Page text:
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Just when you thought Woodland student leaders were the best they could be, there was an option to get even better. Woodland now offers a Student Government and Leadership Class.
Created mainly for student government members, any student from any grade can enroll in this class; it does not matter if they are in the actual Woodland Regional Student Government organization.
Student government advisor, Christopher Tomlin, fought hard to get the class fit into the the Woodland curriculum.
The class was approved by the Region 16 Board of Education and students are able to take the class, with teacher, Tomlin, in the 2017-2018 school year. In the class students focus on building leadership, group working, speaking skills, etc. Students also plan projects that would usually be run by the Student Government organization.
“I am a firm believer that leadership is essential and we need to do a far better job at preparing our students for the real world,” Tomlin states, “Leadership is one of those tough things because most people assume you either have it or you don’t, and you can never really learn it.”
Tomlin has been pushing to get this class at Woodland for about three years now after hearing about classes like these being offered at the National Association of Student Councils Conferences. Out west and down south it is very common for leadership classes to be offered, yet it is rather rare in New England.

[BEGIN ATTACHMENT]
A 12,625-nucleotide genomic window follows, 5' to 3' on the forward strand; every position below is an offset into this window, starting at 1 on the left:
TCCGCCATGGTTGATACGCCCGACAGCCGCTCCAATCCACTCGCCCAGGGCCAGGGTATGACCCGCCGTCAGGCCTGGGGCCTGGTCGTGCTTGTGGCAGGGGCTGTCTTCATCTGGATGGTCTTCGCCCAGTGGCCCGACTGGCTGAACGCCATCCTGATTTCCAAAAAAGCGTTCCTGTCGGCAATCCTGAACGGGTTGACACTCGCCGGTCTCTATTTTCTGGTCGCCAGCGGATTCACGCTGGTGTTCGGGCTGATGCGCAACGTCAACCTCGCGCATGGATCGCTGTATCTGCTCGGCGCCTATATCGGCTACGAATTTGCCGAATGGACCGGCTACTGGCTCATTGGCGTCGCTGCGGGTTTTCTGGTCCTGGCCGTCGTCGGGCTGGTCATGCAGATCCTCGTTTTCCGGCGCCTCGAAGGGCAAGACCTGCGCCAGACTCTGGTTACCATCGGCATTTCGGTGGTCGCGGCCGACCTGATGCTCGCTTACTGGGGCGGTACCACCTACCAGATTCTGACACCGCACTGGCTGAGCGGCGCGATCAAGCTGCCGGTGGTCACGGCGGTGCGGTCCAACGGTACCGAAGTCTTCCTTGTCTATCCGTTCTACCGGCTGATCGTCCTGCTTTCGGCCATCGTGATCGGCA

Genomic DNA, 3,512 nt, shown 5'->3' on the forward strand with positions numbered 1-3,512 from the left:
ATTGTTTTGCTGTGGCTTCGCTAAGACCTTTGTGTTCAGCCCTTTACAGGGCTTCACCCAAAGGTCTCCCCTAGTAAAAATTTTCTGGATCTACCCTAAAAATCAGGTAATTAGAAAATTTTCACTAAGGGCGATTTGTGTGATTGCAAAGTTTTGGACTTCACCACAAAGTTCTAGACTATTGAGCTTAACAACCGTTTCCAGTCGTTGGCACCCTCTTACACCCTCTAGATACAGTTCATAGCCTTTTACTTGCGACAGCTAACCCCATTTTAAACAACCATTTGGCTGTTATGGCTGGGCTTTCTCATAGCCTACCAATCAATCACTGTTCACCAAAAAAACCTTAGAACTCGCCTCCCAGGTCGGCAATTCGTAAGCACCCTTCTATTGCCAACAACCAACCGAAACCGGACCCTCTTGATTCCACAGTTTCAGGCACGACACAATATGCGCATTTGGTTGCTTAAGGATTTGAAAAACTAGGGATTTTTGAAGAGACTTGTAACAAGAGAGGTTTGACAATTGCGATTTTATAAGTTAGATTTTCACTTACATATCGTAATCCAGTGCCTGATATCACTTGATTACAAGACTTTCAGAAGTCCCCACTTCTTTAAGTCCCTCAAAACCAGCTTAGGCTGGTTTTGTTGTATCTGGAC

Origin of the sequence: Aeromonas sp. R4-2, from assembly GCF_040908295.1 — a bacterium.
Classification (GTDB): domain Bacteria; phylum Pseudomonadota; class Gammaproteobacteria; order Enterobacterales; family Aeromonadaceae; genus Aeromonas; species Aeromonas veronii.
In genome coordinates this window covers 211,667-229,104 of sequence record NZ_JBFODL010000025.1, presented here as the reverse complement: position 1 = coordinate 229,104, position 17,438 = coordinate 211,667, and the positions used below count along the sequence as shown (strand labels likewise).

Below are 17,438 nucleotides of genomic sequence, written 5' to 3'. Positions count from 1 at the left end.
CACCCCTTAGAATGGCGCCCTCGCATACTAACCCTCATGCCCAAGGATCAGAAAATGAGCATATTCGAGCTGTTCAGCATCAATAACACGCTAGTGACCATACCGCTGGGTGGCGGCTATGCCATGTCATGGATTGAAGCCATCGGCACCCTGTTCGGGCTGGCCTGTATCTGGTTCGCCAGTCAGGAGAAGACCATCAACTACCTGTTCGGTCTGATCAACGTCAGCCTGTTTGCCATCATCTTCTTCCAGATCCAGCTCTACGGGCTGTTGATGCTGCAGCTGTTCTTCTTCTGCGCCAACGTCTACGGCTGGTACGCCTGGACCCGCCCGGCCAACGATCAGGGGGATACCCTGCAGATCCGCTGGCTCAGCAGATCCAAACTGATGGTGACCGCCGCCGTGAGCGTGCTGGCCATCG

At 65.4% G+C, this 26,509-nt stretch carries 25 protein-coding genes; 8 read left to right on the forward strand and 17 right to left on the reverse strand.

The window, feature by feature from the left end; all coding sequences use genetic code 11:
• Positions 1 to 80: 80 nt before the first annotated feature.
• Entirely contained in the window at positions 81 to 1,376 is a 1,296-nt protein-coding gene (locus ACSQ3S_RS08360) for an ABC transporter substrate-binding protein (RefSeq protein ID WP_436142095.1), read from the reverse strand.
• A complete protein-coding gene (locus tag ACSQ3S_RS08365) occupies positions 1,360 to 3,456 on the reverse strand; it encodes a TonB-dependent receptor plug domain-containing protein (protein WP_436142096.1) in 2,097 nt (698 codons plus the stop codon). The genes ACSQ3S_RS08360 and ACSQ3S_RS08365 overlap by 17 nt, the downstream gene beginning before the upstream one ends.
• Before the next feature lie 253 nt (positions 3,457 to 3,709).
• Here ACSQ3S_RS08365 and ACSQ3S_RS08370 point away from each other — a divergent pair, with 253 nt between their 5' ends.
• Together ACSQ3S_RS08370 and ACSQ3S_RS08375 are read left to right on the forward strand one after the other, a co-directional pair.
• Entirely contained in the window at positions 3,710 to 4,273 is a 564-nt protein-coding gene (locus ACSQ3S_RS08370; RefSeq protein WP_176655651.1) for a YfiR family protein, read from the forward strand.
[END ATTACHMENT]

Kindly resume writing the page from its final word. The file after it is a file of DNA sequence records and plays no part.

In this class, the students learn about skills to be a leader. Sophomores Grace Rua and Amanda Garofalo, believe that they have grown as leaders.
“I do feel my leadership skills have improved since joining this class because we learn a lot about how to work with different groups of people,” said Rua, “It just gets a lot easier to work with different groups of people and accomplish the main goal.” Garofalo agrees and states she does feel it is easier for her to work with different people and express her ideas more confidently.
Although he thinks it is still very early in the course, Tomlin believes that the students have demonstrated improvements in their leaderships skills. He felt it was interesting how the students were able to realize through their work how many leadership skills they already had.
“Even when we put out our pitches for homecoming and spirit week the students that put theirs forward are three diverse people,” Tomlin says. “It is really cool to see three people, who at the beginning of the course who might not have thought they could, put something like this forward.”
Overall, Tomlin is surprised at how fast the students are picking up on the skills and planning their events, and is excited to continue teaching the course.